Tuesday, October 6, 2009

Words Optional

If my count is correct, this magnificent children's picture book has exactly 28 words. Twenty-eight!

Not 1,300 ... not 1,000 ... not even 852 ... but, twenty-eight very effective words.

The illustrations carry the story and delight the reader. The talented Nancy Tafuri, who wrote and illustrated this gem, was so very clever when she crafted this Caldecott Honor and ALA Notable Book.

From the words, we know it takes place early in the morning, and that the mother duck is trying to find her missing duckling.

With each turn of the page, the child reader gets to search and point out where the little missing duckling is hiding. It has been tested repeatedly in our house, and consistently results in delightful giggles when the wayward duckling is spotted.

Oh, how I wish I could create such gorgeous pictures. This book is proof that illustrations can truly tell a wonderful story and, sometimes, words are optional.

19 comments:

Amy Tate said...

Oh I agree. I've picked up many picture books in which the writing was good, but the illustrations didn't match. When the two feed off of each other, viola! This is a book I'll have to check out. My daughter is beginning to read, and the less intimidating the better! I don't want her to get discouraged.

Stephanie Faris said...

Illustrations can definitely tell a story. That's why picture books are so complicated. It involves such a fusion between the writer and illustrator...almost like a screenwriter and director on a movie.

MG Higgins said...

I haven't seen this book but it sounds glorious. I'm so envious of that kind of talent!

Lazy Writer said...

My favorite part of many childrens books is the illustrations. Of course, I don't know how powerful they would be without the words (however few). The two go hand in hand.

Kelly said...

This looks like a good one!

Sheri said...

I have this in BIG BOOK form. I used to read it to my kindergarten students each year. They had so much fun trying to find the missing duckling in each page.

Pancakes for Breakfast by Tomi DePaola is wordless but tells the stories through pictures about a MC who wants pancakes for breakfast but missing an ingredient. Also David Wiesner's Flotsam is fabulous. Actually, he also did Tuesday - another one. as a teacher, I used to use wordless books so my students could write the text to go with the pictures - a good way to teach beginning, middle, and ending.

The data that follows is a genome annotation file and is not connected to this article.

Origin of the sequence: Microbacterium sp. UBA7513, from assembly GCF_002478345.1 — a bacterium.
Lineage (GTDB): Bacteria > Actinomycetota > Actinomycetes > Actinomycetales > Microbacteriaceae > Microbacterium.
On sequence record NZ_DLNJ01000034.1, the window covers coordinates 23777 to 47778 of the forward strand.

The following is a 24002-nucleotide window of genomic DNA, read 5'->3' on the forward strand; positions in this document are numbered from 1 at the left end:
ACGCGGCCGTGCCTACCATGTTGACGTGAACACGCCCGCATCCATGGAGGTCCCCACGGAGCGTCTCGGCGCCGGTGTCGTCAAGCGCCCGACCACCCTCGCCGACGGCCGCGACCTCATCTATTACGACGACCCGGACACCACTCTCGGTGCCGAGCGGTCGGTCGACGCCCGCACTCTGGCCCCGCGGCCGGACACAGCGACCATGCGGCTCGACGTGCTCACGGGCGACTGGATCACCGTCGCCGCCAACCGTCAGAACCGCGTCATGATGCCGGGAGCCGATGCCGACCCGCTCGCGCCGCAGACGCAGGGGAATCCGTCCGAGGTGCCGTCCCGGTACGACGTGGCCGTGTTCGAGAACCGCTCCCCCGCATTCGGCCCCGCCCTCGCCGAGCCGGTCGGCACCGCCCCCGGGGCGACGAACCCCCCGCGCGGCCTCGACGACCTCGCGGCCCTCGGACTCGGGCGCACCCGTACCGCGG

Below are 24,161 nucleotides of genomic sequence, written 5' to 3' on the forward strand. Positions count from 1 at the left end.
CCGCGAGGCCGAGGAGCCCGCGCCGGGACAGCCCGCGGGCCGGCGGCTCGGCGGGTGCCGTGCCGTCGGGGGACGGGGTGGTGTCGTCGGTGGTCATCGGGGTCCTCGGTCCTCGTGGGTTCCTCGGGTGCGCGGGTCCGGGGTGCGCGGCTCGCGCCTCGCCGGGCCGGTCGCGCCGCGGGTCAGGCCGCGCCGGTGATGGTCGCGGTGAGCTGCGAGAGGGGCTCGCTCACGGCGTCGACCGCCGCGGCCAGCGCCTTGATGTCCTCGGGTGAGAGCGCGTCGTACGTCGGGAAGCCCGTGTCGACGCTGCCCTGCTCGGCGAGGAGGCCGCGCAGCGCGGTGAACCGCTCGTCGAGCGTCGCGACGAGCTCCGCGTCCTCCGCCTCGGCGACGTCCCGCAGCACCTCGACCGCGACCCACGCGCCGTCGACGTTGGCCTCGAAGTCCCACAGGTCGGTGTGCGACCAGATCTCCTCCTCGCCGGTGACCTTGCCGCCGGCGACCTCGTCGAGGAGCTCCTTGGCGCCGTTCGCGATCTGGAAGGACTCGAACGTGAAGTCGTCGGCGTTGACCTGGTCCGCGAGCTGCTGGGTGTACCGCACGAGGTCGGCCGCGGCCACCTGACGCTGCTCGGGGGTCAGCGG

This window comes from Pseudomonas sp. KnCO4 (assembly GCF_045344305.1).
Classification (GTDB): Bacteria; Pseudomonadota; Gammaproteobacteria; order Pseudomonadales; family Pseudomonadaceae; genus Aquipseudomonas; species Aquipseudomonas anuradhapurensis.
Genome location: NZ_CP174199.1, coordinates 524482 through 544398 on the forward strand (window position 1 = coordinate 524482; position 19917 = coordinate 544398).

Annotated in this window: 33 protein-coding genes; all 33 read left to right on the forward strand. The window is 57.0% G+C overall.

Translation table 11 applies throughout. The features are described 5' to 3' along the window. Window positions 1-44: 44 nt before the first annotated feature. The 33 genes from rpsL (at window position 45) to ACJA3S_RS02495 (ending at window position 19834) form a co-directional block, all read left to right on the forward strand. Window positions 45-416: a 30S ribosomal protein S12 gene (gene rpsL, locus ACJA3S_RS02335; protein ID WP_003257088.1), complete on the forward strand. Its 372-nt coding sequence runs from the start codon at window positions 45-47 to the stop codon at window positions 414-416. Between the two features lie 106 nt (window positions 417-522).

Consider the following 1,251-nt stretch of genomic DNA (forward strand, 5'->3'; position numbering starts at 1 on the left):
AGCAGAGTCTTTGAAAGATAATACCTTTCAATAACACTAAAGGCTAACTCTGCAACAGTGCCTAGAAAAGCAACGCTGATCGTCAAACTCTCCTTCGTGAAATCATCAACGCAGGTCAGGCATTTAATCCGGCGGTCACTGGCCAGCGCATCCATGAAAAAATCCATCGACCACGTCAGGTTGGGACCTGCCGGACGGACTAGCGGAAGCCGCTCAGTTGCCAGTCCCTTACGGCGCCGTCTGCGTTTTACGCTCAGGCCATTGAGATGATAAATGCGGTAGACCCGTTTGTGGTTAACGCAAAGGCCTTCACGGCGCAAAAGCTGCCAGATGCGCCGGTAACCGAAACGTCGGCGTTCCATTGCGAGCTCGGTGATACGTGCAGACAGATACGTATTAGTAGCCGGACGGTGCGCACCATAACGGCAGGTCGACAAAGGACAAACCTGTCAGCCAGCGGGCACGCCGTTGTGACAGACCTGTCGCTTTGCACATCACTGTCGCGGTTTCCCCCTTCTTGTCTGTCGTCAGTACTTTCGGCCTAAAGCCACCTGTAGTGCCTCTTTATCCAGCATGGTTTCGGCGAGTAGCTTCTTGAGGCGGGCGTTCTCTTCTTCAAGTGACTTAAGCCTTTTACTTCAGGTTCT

And Hugo Cabret could have been drowning in words if half the story wasn't told in it's pictures (by David Selznick)

The Things We Carried said...

It looks just adorable. My Jane would love it!

Solvang Sherrie said...

Ah, if only I could draw!

Looks like a cute book :)

ratu lakhsmita indira said...

hi, thank you so much for the comment :)
you are beautiful yourself, i like your profile photo, it's so nice being surrounded by a beautiful family and you're so lucky to have them!

xo

Keri Mikulski said...

Love picture books. :) Amazing how they say so much with little words.

Lynnette Labelle said...

Somehow, a story isn't the same if the pictures aren't cute. LOL Although, it's even worse if the illustrations are in black and white.

I left a little something for you on my blog. Check it out.

Lynnette Labelle
http://lynnettelabelle.blogspot.com

Sarah Laurence said...

Picture books are harder than they look. Good illustrations help, but they have to be just the right words. This one sounds like a winner from your review. You should join Barrie Summy's book review club next month.

Rebecca Ramsey said...

I love that book.
My hat is off to picture book writers/illustrators. Very impressive.

lotusgirl said...

I LOVE that book. My kids and I always had such fun helping the mother duck find her duckling.

Barrie said...

My kids LOVED this picture book. LOVED it!

Cathy C. Hall said...

A classic, for sure. And isn't it amazing that kids can "read" this book over and over (and over) again and still delight in finding that duckling?

Makes me wish I still had that particular kiddie talent :-)

CC said...

sometimes no words (or very few) are the BEST for language. :)

Sheri said...
This comment has been removed by the author.
Sheri said...

Ooops. I apologize - that's BRIAN Selznick, not David. I am surrounded by Davids though... my husband, my fahter, my hair dresser... Probably the reason for my brain gass.